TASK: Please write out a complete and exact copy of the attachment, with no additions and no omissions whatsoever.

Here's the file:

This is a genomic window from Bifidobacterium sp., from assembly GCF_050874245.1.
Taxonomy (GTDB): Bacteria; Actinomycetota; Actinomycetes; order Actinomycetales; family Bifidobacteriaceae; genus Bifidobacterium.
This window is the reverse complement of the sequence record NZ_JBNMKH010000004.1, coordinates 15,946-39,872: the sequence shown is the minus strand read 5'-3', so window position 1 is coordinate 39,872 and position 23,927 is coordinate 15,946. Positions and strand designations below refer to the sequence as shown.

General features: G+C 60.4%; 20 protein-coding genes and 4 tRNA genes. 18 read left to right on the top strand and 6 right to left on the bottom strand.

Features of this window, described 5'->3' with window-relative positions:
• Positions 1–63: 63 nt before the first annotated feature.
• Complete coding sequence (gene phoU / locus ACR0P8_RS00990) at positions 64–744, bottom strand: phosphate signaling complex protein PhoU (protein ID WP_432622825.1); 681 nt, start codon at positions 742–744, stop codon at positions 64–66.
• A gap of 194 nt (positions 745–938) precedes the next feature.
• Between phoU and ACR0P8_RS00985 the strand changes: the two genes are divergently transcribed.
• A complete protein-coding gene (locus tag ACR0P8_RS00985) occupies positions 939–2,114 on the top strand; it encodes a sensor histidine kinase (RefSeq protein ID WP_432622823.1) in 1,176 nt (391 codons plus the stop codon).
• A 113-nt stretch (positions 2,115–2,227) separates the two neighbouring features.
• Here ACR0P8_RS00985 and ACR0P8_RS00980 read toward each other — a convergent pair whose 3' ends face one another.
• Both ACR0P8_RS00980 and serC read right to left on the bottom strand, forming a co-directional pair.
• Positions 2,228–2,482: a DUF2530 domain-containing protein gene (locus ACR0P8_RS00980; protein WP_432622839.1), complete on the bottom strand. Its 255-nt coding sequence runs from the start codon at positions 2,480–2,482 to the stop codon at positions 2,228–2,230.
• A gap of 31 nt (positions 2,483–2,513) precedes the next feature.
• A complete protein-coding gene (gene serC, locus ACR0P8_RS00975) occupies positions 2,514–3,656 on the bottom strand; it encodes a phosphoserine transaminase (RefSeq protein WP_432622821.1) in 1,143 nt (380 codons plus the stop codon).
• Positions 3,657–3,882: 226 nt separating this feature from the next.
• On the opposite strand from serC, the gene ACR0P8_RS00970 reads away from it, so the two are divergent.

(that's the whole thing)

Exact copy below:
This is a genomic window from Bifidobacterium sp., from assembly GCF_050874245.1.
Taxonomy (GTDB): Bacteria; Actinomycetota; Actinomycetes; order Actinomycetales; family Bifidobacteriaceae; genus Bifidobacterium.
This window is the reverse complement of the sequence record NZ_JBNMKH010000004.1, coordinates 15,946-39,872: the sequence shown is the minus strand read 5'-3', so window position 1 is coordinate 39,872 and position 23,927 is coordinate 15,946. Positions and strand designations below refer to the sequence as shown.

General features: G+C 60.4%; 20 protein-coding genes and 4 tRNA genes. 18 read left to right on the top strand and 6 right to left on the bottom strand.

Features of this window, described 5'->3' with window-relative positions:
• Positions 1–63: 63 nt before the first annotated feature.
• Complete coding sequence (gene phoU / locus ACR0P8_RS00990) at positions 64–744, bottom strand: phosphate signaling complex protein PhoU (protein ID WP_432622825.1); 681 nt, start codon at positions 742–744, stop codon at positions 64–66.
• A gap of 194 nt (positions 745–938) precedes the next feature.
• Between phoU and ACR0P8_RS00985 the strand changes: the two genes are divergently transcribed.
• A complete protein-coding gene (locus tag ACR0P8_RS00985) occupies positions 939–2,114 on the top strand; it encodes a sensor histidine kinase (RefSeq protein ID WP_432622823.1) in 1,176 nt (391 codons plus the stop codon).
• A 113-nt stretch (positions 2,115–2,227) separates the two neighbouring features.
• Here ACR0P8_RS00985 and ACR0P8_RS00980 read toward each other — a convergent pair whose 3' ends face one another.
• Both ACR0P8_RS00980 and serC read right to left on the bottom strand, forming a co-directional pair.
• Positions 2,228–2,482: a DUF2530 domain-containing protein gene (locus ACR0P8_RS00980; protein WP_432622839.1), complete on the bottom strand. Its 255-nt coding sequence runs from the start codon at positions 2,480–2,482 to the stop codon at positions 2,228–2,230.
• A gap of 31 nt (positions 2,483–2,513) precedes the next feature.
• A complete protein-coding gene (gene serC, locus ACR0P8_RS00975) occupies positions 2,514–3,656 on the bottom strand; it encodes a phosphoserine transaminase (RefSeq protein WP_432622821.1) in 1,143 nt (380 codons plus the stop codon).
• Positions 3,657–3,882: 226 nt separating this feature from the next.
• On the opposite strand from serC, the gene ACR0P8_RS00970 reads away from it, so the two are divergent.